On October 17, 2014, the IRS Criminal Investigation Division, the agency involved in investigating forfeiture structuring cases, changed its policy. Its new policy states that the IRS will no longer pursue the forfeiture of funds where structuring is the only alleged illegal activity, unless there are exceptional circumstances.
Structuring occurs when an individual makes bank account deposits in amounts just below $10,000, to avoid the government reporting requirements. Regulations were developed to deter cash transactions from criminal conduct, however the IRS has proven to be hypersensitive in administering this law, and countless innocent people’s bank accounts have been seized simply because of the amounts of their deposits.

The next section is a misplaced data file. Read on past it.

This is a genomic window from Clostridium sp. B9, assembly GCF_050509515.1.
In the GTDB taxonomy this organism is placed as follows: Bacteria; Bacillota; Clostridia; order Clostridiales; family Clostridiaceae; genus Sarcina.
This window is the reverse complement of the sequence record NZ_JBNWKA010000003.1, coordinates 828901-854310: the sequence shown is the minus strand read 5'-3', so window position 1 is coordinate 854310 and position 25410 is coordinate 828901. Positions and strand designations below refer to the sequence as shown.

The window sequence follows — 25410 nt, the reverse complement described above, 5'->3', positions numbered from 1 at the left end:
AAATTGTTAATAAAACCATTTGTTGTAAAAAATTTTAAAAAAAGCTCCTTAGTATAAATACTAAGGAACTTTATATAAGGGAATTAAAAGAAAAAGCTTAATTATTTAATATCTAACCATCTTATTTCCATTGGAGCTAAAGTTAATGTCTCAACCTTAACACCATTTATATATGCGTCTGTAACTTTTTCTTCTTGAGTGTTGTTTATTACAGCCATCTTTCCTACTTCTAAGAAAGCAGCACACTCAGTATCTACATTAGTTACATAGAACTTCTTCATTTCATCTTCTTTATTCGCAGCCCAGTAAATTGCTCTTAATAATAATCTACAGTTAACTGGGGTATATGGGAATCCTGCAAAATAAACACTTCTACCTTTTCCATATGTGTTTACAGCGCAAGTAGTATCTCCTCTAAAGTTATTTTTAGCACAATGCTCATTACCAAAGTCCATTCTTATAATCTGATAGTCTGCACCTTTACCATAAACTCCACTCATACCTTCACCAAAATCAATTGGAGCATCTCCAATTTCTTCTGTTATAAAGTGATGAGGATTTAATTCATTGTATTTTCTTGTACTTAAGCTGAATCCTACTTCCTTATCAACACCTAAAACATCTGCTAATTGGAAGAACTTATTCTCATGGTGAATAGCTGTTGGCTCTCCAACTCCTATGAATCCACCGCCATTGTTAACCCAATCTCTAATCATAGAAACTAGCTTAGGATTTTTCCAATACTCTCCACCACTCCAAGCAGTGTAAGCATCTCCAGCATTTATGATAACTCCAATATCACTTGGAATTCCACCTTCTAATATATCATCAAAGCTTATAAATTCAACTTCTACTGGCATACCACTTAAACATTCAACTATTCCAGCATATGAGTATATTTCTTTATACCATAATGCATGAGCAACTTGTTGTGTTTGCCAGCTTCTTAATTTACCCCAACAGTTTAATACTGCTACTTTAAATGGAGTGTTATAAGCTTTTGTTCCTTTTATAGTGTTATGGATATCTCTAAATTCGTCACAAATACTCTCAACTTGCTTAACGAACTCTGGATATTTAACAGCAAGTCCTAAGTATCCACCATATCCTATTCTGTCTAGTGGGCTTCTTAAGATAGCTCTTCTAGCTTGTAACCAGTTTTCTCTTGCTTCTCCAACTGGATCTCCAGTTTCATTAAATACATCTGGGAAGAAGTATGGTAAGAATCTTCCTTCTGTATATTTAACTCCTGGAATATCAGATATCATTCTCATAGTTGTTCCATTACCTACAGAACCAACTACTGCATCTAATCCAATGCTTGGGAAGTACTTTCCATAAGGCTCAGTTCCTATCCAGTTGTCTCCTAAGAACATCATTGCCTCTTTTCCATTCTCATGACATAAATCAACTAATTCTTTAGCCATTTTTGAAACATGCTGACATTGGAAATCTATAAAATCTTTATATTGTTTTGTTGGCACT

Shockingly, several weeks ago, the IRS sent notices to people who had an interest in seized property due to structuring between October 1, 2009 and October 17, 2014 telling the individuals that they may be entitled to the return of property. In addition, people whose assets were seized before October, 2009 can also contact the IRS to see if they are eligible for return of their seized property. If you believe you may be entitled to a refund under these circumstances, please contact me at (248) 799-9100, or email me at JORINRUBIN@COMCAST.NET